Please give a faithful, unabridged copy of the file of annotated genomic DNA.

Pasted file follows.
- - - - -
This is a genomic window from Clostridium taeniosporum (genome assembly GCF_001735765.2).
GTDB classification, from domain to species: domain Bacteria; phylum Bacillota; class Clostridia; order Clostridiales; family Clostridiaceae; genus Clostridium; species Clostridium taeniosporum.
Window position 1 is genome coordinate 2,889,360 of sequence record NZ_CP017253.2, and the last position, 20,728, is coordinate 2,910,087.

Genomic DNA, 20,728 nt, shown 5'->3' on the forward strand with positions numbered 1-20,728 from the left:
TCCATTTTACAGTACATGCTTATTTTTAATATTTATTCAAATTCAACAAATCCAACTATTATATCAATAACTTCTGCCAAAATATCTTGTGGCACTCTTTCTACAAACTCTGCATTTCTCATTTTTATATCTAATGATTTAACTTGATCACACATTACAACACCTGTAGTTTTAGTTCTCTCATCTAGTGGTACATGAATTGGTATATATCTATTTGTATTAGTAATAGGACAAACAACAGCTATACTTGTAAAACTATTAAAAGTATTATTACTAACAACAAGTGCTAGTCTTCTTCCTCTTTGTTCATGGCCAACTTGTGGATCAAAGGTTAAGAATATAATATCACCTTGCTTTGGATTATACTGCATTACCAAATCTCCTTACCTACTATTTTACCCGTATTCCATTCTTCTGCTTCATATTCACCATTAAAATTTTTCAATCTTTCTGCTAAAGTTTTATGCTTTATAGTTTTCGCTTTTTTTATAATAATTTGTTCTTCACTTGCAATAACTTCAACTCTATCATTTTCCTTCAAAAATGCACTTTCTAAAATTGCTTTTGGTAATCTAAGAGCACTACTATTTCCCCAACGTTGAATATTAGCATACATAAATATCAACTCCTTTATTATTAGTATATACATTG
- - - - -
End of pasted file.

This is a genomic window from Clostridium taeniosporum (genome assembly GCF_001735765.2).
GTDB classification, from domain to species: domain Bacteria; phylum Bacillota; class Clostridia; order Clostridiales; family Clostridiaceae; genus Clostridium; species Clostridium taeniosporum.
Window position 1 is genome coordinate 2,889,360 of sequence record NZ_CP017253.2, and the last position, 20,728, is coordinate 2,910,087.

Genomic DNA, 20,728 nt, shown 5'->3' on the forward strand with positions numbered 1-20,728 from the left:
TCCATTTTACAGTACATGCTTATTTTTAATATTTATTCAAATTCAACAAATCCAACTATTATATCAATAACTTCTGCCAAAATATCTTGTGGCACTCTTTCTACAAACTCTGCATTTCTCATTTTTATATCTAATGATTTAACTTGATCACACATTACAACACCTGTAGTTTTAGTTCTCTCATCTAGTGGTACATGAATTGGTATATATCTATTTGTATTAGTAATAGGACAAACAACAGCTATACTTGTAAAACTATTAAAAGTATTATTACTAACAACAAGTGCTAGTCTTCTTCCTCTTTGTTCATGGCCAACTTGTGGATCAAAGGTTAAGAATATAATATCACCTTGCTTTGGATTATACTGCATTACCAAATCTCCTTACCTACTATTTTACCCGTATTCCATTCTTCTGCTTCATATTCACCATTAAAATTTTTCAATCTTTCTGCTAAAGTTTTATGCTTTATAGTTTTCGCTTTTTTTATAATAATTTGTTCTTCACTTGCAATAACTTCAACTCTATCATTTTCCTTCAAAAATGCACTTTCTAAAATTGCTTTTGGTAATCTAAGAGCACTACTATTTCCCCAACGTTGAATATTAGCATACATAAATATCAACTCCTTTATTATTAGTATATACATTG